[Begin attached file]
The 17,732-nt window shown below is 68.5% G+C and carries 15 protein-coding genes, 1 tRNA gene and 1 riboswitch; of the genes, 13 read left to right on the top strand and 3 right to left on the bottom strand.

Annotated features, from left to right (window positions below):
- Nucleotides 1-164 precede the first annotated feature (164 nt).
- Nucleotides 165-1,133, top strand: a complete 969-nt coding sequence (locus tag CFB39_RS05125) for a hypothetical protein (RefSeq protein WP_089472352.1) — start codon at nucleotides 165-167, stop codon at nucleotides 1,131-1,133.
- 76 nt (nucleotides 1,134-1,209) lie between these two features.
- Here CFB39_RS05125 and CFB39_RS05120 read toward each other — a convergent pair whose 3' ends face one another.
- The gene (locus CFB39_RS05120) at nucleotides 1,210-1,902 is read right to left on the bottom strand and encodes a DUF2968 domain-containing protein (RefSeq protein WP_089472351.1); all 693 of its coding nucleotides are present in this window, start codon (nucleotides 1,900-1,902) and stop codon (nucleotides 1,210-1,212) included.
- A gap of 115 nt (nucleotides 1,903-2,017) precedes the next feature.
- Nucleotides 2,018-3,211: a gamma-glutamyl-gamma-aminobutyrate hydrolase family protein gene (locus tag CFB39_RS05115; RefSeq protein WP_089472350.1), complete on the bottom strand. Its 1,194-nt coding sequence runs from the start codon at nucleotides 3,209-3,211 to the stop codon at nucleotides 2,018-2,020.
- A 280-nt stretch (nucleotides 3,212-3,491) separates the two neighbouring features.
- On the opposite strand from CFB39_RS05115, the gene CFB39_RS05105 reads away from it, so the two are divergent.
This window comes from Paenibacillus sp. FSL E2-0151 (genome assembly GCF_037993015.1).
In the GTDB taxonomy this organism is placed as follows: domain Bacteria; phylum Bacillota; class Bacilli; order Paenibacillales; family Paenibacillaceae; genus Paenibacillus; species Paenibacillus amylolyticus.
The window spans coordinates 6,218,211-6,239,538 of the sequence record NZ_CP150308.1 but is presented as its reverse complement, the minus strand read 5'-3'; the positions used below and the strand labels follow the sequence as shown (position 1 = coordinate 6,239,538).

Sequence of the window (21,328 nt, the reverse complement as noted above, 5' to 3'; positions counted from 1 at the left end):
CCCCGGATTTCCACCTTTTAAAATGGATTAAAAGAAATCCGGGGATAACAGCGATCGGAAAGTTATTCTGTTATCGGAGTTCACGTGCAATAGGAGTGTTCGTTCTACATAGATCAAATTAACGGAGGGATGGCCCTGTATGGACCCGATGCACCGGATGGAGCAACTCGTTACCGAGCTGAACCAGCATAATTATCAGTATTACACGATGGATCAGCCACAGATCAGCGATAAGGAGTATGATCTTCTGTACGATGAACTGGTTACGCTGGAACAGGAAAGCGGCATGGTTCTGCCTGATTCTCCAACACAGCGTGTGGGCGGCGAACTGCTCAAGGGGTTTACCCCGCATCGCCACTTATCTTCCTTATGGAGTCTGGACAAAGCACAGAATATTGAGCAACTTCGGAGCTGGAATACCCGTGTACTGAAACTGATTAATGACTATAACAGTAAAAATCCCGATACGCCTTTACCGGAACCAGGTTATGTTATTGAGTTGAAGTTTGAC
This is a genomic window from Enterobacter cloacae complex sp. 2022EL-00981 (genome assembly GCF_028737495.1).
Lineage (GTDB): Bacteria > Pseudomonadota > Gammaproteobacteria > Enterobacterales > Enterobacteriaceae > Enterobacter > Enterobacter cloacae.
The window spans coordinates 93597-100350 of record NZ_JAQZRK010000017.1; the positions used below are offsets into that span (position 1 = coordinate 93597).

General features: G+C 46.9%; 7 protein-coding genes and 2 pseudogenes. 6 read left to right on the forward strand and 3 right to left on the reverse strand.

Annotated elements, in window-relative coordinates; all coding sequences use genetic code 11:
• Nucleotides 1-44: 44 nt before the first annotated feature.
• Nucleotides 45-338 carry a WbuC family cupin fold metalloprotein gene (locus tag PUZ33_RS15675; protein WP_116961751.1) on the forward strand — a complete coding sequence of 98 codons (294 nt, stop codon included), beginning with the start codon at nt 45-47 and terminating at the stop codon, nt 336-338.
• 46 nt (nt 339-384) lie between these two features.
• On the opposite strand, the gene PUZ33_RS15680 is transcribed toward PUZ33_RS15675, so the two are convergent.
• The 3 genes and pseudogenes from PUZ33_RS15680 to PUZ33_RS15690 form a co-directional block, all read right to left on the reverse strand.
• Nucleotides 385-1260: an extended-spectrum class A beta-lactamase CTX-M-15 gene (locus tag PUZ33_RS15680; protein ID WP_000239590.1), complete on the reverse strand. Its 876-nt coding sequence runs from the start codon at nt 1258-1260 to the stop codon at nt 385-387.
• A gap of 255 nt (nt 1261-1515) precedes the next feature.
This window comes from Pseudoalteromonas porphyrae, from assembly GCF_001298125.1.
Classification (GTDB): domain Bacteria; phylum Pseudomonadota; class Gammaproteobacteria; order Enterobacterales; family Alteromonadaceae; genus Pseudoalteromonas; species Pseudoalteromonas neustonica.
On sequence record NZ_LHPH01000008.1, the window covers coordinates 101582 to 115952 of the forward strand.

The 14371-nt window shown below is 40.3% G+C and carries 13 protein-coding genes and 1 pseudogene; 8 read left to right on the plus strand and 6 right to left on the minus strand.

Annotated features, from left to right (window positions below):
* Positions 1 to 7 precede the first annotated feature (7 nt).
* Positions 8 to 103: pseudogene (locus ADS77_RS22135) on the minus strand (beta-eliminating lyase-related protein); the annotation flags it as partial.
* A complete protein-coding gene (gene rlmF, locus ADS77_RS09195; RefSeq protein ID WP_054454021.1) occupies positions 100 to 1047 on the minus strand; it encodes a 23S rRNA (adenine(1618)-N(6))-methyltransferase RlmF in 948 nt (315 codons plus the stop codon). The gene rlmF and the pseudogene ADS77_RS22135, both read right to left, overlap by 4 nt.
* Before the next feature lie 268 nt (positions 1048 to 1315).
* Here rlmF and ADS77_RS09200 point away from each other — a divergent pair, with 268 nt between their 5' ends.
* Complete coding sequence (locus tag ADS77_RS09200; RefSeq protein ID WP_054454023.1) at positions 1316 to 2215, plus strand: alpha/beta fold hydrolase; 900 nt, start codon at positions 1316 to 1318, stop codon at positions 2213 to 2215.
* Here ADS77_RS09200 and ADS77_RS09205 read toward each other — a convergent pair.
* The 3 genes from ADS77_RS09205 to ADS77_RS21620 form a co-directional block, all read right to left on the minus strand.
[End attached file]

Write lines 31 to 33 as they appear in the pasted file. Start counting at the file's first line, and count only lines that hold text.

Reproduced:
On sequence record NZ_LHPH01000008.1, the window covers coordinates 101582 to 115952 of the forward strand.

The 14371-nt window shown below is 40.3% G+C and carries 13 protein-coding genes and 1 pseudogene; 8 read left to right on the plus strand and 6 right to left on the minus strand.

Annotated features, from left to right (window positions below):